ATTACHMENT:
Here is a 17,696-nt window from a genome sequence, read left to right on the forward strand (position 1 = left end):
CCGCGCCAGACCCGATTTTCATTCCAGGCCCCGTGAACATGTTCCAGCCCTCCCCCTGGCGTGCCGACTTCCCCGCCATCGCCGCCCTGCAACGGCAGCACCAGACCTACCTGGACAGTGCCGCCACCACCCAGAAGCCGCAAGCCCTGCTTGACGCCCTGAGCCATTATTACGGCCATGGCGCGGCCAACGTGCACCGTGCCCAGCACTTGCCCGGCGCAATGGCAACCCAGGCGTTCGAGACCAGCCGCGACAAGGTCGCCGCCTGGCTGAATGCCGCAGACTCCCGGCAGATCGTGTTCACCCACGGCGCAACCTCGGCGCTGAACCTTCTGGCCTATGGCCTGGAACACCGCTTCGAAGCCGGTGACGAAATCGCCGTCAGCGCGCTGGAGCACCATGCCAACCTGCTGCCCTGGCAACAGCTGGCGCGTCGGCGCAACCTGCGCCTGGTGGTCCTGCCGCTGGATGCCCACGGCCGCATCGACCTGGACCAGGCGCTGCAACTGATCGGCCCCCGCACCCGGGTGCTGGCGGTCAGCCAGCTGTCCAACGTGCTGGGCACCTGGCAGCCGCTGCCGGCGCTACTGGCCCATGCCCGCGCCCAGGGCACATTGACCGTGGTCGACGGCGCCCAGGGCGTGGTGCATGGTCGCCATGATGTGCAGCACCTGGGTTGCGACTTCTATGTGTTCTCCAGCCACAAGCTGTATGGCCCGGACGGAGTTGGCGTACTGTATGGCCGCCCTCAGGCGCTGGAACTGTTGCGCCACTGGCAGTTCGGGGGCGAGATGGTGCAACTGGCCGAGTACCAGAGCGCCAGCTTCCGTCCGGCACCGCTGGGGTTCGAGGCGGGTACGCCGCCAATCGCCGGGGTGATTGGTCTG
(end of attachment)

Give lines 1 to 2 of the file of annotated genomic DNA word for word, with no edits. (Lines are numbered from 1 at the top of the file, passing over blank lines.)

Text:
Here is a 17,696-nt window from a genome sequence, read left to right on the forward strand (position 1 = left end):
CCGCGCCAGACCCGATTTTCATTCCAGGCCCCGTGAACATGTTCCAGCCCTCCCCCTGGCGTGCCGACTTCCCCGCCATCGCCGCCCTGCAACGGCAGCACCAGACCTACCTGGACAGTGCCGCCACCACCCAGAAGCCGCAAGCCCTGCTTGACGCCCTGAGCCATTATTACGGCCATGGCGCGGCCAACGTGCACCGTGCCCAGCACTTGCCCGGCGCAATGGCAACCCAGGCGTTCGAGACCAGCCGCGACAAGGTCGCCGCCTGGCTGAATGCCGCAGACTCCCGGCAGATCGTGTTCACCCACGGCGCAACCTCGGCGCTGAACCTTCTGGCCTATGGCCTGGAACACCGCTTCGAAGCCGGTGACGAAATCGCCGTCAGCGCGCTGGAGCACCATGCCAACCTGCTGCCCTGGCAACAGCTGGCGCGTCGGCGCAACCTGCGCCTGGTGGTCCTGCCGCTGGATGCCCACGGCCGCATCGACCTGGACCAGGCGCTGCAACTGATCGGCCCCCGCACCCGGGTGCTGGCGGTCAGCCAGCTGTCCAACGTGCTGGGCACCTGGCAGCCGCTGCCGGCGCTACTGGCCCATGCCCGCGCCCAGGGCACATTGACCGTGGTCGACGGCGCCCAGGGCGTGGTGCATGGTCGCCATGATGTGCAGCACCTGGGTTGCGACTTCTATGTGTTCTCCAGCCACAAGCTGTATGGCCCGGACGGAGTTGGCGTACTGTATGGCCGCCCTCAGGCGCTGGAACTGTTGCGCCACTGGCAGTTCGGGGGCGAGATGGTGCAACTGGCCGAGTACCAGAGCGCCAGCTTCCGTCCGGCACCGCTGGGGTTCGAGGCGGGTACGCCGCCAATCGCCGGGGTGATTGGTCTG